Here’s How Wind Could Bring Major Economic Benefits To Alberta

Posted by Betsy Lillian on September 28, 2017 No Comments
Categories : New & Noteworthy

If wind energy were to meet 90% of the Alberta government’s commitment to add 5 GW of new renewable energy capacity by 2030, there would be an estimated C$8.3 billion of investment in new wind projects in the province. That would result in C$3.7 billion in spending in Alberta and almost 15,000 job years of employment by 2030, according to a new report released by the Canadian Wind Energy Association (CanWEA).

With funding support from the Alberta government, The Delphi Group’s report for CanWEA – the Alberta Wind Energy Supply Chain Study – outlines the economic and environmental opportunities of the province’s renewable energy plans.

The report estimates that the wind industry would contribute C$25.5 million in municipal property taxes and C$13.5 million in land lease payments to Alberta landowners over the same period.

Informed by research and consultation undertaken through 20 interviews with industry stakeholders, the report provides three recommendations for how Alberta can build on its strengths and realize the opportunities associated with developing its wind energy sector:

Provide supportive policy and procurement conditions: A long-term renewable energy procurement roadmap through 2030 that aligns with the province’s renewable energy target would increase the benefits of industry development. For example, announcing a series of large procurement plans (e.g., 1.5 GW every three years) that are rolled out in smaller, manageable phases will provide the investment certainty that increases the potential positive economic impacts.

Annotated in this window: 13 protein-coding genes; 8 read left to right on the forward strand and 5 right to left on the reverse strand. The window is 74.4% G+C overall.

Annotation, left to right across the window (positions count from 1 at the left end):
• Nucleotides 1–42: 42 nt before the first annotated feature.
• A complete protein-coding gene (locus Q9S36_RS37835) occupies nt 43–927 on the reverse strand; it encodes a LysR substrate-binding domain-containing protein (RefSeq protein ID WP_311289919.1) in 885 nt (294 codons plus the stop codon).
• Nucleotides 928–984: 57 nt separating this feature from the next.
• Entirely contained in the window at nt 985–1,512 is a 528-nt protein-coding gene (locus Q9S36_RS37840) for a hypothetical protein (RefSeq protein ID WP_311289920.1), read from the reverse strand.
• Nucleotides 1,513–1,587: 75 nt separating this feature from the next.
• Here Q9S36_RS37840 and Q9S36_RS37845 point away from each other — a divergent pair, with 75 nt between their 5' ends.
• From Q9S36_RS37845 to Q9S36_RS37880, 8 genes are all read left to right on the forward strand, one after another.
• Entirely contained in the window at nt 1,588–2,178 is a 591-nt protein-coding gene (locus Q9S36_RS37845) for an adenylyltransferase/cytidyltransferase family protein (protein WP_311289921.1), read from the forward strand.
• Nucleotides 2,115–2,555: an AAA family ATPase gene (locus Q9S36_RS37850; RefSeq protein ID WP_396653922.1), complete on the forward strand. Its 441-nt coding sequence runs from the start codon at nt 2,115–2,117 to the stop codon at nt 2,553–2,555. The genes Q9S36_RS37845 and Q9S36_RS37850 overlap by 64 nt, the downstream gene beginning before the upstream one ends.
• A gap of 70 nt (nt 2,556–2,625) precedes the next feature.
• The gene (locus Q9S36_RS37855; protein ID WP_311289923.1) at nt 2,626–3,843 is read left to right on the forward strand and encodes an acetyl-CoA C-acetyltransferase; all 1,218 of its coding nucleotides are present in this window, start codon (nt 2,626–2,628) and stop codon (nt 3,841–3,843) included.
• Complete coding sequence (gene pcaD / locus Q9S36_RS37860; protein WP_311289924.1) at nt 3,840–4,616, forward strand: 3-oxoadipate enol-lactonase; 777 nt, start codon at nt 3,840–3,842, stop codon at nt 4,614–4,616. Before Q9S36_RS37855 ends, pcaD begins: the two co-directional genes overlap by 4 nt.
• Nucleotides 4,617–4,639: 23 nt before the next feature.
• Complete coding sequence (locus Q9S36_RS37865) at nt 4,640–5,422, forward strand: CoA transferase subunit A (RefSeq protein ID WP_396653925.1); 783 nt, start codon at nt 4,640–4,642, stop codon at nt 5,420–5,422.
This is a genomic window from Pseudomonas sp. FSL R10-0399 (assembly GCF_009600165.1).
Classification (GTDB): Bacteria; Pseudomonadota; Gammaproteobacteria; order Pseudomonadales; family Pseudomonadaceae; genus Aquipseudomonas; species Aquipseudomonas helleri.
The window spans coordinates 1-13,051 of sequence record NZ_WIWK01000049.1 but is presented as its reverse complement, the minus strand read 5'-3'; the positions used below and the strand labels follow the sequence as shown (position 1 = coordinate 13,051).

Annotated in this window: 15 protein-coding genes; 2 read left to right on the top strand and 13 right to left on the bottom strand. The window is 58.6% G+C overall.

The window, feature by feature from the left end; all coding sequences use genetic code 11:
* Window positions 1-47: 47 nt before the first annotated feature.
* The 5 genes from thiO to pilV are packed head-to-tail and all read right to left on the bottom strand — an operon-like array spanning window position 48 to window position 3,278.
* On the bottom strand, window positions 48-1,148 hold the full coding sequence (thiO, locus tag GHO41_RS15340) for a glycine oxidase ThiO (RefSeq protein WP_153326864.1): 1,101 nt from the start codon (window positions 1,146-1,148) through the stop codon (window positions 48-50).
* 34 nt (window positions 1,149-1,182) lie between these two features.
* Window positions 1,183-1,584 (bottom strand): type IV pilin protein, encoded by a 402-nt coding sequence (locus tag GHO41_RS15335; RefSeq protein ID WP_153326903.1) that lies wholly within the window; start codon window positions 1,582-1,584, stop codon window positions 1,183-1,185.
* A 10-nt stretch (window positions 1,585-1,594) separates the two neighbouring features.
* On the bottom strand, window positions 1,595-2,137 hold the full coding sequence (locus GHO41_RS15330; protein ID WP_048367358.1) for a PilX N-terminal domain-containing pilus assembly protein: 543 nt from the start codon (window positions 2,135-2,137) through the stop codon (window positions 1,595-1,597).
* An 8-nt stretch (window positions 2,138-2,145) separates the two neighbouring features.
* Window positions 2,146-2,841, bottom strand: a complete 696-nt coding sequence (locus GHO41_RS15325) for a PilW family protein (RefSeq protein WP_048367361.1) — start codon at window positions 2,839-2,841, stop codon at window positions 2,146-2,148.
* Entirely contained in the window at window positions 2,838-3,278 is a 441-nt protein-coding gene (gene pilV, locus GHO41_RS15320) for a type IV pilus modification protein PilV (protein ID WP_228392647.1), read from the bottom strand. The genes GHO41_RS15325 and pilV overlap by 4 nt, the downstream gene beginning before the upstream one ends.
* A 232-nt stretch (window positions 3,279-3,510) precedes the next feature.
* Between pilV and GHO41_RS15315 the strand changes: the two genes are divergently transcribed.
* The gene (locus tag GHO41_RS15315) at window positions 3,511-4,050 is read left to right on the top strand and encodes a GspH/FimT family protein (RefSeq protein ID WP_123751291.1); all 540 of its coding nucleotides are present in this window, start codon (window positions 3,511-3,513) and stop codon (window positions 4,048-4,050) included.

Support workforce development and training: Developing specialized training related to wind manufacturing and operations and maintenance can help Alberta maximize employment potential in the growing sector. Government can play a key role in facilitating knowledge exchange and relationships between wind project developers and post-secondary education and training institutions. Options include convening meetings of industry stakeholders and training institutions and providing opportunities for two-way communication, as well as investing in initiatives that allow industry and academia to work closely together to identify relevant and timely training opportunities.

Promote the research and innovation agenda: Investments in innovation and research and development – particularly in the areas of transportation and logistics, wind farm construction and turbine erection, smart grid and system integration, and additive manufacturing/3D printing – will help Alberta build its knowledge-based workforce and export potential related to wind energy.

“The report findings highlight that wind energy plays to Alberta’s strengths and that the province’s highly skilled workforce is a tremendous foundation for growth in the sector,” comments Robert Hornung, president of CanWEA. “A clear, long-term procurement policy will ensure that Alberta can maximize the economic and environmental benefits associated with wind energy.”

The full report can be found here.

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